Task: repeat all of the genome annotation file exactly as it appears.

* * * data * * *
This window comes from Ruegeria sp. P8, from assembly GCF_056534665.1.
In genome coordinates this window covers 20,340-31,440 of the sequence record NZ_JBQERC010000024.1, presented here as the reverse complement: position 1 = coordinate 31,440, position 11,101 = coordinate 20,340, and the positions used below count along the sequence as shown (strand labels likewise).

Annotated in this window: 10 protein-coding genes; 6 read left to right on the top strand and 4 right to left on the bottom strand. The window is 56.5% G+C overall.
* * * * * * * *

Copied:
This window comes from Ruegeria sp. P8, from assembly GCF_056534665.1.
In genome coordinates this window covers 20,340-31,440 of the sequence record NZ_JBQERC010000024.1, presented here as the reverse complement: position 1 = coordinate 31,440, position 11,101 = coordinate 20,340, and the positions used below count along the sequence as shown (strand labels likewise).

Annotated in this window: 10 protein-coding genes; 6 read left to right on the top strand and 4 right to left on the bottom strand. The window is 56.5% G+C overall.